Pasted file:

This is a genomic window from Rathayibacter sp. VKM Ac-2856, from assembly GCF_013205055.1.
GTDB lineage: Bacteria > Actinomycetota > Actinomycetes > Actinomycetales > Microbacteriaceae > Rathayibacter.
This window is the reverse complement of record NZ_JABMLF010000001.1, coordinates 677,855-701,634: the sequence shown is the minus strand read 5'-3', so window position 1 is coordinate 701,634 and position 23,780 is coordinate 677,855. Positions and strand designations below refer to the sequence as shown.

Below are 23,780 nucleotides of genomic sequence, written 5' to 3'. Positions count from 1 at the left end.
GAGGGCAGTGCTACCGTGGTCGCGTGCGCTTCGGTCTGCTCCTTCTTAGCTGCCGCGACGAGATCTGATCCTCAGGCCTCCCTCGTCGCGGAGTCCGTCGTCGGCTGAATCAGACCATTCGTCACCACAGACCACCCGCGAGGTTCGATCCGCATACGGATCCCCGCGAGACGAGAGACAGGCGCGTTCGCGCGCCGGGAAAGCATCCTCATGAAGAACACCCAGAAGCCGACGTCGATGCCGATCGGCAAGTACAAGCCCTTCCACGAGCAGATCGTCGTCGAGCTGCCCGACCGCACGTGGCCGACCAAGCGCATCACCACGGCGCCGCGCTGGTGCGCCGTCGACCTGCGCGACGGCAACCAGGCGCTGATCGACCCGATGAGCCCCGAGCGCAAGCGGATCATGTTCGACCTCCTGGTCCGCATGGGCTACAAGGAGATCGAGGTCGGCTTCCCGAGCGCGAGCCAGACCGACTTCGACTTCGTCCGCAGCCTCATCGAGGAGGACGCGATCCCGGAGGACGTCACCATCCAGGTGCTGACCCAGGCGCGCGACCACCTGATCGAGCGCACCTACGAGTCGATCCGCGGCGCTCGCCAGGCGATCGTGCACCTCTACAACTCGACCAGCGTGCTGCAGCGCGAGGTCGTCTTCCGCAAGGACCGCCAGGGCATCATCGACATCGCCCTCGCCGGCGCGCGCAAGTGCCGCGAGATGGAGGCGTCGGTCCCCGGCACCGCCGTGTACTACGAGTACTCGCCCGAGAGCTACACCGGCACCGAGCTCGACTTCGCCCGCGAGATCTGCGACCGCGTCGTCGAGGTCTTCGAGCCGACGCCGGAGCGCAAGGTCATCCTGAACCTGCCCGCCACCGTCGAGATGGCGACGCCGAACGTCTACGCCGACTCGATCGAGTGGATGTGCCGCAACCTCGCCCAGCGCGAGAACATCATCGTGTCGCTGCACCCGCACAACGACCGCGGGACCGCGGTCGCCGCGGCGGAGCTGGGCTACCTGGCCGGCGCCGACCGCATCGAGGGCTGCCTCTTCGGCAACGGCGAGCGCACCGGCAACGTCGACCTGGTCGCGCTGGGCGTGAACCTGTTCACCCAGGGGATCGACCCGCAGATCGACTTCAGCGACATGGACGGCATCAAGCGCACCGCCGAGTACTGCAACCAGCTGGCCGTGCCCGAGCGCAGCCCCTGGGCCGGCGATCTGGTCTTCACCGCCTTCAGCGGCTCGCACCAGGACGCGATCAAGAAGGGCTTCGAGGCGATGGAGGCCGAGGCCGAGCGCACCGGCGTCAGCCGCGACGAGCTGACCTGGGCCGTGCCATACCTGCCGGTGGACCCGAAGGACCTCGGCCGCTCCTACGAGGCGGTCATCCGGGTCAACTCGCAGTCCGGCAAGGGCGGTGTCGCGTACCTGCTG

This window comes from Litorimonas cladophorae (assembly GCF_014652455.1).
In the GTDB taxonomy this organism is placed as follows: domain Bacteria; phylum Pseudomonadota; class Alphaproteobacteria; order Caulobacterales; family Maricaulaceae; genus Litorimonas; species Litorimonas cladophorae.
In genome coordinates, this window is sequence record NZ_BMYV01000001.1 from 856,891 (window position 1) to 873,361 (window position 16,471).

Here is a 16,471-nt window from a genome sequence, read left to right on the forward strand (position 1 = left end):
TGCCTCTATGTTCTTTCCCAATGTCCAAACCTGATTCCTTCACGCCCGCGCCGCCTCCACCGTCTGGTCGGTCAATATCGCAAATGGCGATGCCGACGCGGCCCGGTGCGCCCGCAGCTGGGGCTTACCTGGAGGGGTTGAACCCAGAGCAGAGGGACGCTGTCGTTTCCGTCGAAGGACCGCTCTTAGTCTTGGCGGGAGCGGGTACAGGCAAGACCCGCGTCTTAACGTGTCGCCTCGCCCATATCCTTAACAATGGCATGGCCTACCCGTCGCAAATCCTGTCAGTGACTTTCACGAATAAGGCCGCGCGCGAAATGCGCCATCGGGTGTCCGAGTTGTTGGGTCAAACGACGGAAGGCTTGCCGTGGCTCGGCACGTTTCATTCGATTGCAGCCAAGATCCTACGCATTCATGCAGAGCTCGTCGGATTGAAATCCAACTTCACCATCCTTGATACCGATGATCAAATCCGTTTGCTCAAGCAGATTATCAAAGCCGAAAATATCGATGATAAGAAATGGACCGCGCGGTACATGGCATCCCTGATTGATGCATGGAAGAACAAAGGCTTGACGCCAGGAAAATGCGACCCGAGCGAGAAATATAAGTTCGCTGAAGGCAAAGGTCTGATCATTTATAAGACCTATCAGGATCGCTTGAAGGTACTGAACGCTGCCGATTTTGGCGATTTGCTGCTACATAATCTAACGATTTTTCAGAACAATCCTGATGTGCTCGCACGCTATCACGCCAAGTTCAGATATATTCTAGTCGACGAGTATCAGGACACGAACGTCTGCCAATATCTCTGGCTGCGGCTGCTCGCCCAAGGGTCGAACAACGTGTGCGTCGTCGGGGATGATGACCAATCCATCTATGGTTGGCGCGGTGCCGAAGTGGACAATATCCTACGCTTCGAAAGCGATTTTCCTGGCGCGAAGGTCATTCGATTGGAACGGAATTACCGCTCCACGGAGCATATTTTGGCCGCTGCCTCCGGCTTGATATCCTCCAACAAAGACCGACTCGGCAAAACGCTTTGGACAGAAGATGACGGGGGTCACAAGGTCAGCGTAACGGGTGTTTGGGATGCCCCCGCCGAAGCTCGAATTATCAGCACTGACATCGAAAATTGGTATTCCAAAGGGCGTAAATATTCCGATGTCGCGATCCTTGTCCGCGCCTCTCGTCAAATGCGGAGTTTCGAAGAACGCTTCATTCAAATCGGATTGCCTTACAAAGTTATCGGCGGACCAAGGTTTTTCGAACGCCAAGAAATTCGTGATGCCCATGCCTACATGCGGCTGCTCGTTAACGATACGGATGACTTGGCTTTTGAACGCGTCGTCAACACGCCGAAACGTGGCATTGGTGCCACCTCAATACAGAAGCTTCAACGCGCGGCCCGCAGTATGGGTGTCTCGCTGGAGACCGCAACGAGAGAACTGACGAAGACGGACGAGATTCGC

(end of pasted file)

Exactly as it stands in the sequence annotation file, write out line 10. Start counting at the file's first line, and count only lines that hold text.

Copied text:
TGCCTCTATGTTCTTTCCCAATGTCCAAACCTGATTCCTTCACGCCCGCGCCGCCTCCACCGTCTGGTCGGTCAATATCGCAAATGGCGATGCCGACGCGGCCCGGTGCGCCCGCAGCTGGGGCTTACCTGGAGGGGTTGAACCCAGAGCAGAGGGACGCTGTCGTTTCCGTCGAAGGACCGCTCTTAGTCTTGGCGGGAGCGGGTACAGGCAAGACCCGCGTCTTAACGTGTCGCCTCGCCCATATCCTTAACAATGGCATGGCCTACCCGTCGCAAATCCTGTCAGTGACTTTCACGAATAAGGCCGCGCGCGAAATGCGCCATCGGGTGTCCGAGTTGTTGGGTCAAACGACGGAAGGCTTGCCGTGGCTCGGCACGTTTCATTCGATTGCAGCCAAGATCCTACGCATTCATGCAGAGCTCGTCGGATTGAAATCCAACTTCACCATCCTTGATACCGATGATCAAATCCGTTTGCTCAAGCAGATTATCAAAGCCGAAAATATCGATGATAAGAAATGGACCGCGCGGTACATGGCATCCCTGATTGATGCATGGAAGAACAAAGGCTTGACGCCAGGAAAATGCGACCCGAGCGAGAAATATAAGTTCGCTGAAGGCAAAGGTCTGATCATTTATAAGACCTATCAGGATCGCTTGAAGGTACTGAACGCTGCCGATTTTGGCGATTTGCTGCTACATAATCTAACGATTTTTCAGAACAATCCTGATGTGCTCGCACGCTATCACGCCAAGTTCAGATATATTCTAGTCGACGAGTATCAGGACACGAACGTCTGCCAATATCTCTGGCTGCGGCTGCTCGCCCAAGGGTCGAACAACGTGTGCGTCGTCGGGGATGATGACCAATCCATCTATGGTTGGCGCGGTGCCGAAGTGGACAATATCCTACGCTTCGAAAGCGATTTTCCTGGCGCGAAGGTCATTCGATTGGAACGGAATTACCGCTCCACGGAGCATATTTTGGCCGCTGCCTCCGGCTTGATATCCTCCAACAAAGACCGACTCGGCAAAACGCTTTGGACAGAAGATGACGGGGGTCACAAGGTCAGCGTAACGGGTGTTTGGGATGCCCCCGCCGAAGCTCGAATTATCAGCACTGACATCGAAAATTGGTATTCCAAAGGGCGTAAATATTCCGATGTCGCGATCCTTGTCCGCGCCTCTCGTCAAATGCGGAGTTTCGAAGAACGCTTCATTCAAATCGGATTGCCTTACAAAGTTATCGGCGGACCAAGGTTTTTCGAACGCCAAGAAATTCGTGATGCCCATGCCTACATGCGGCTGCTCGTTAACGATACGGATGACTTGGCTTTTGAACGCGTCGTCAACACGCCGAAACGTGGCATTGGTGCCACCTCAATACAGAAGCTTCAACGCGCGGCCCGCAGTATGGGTGTCTCGCTGGAGACCGCAACGAGAGAACTGACGAAGACGGACGAGATTCGC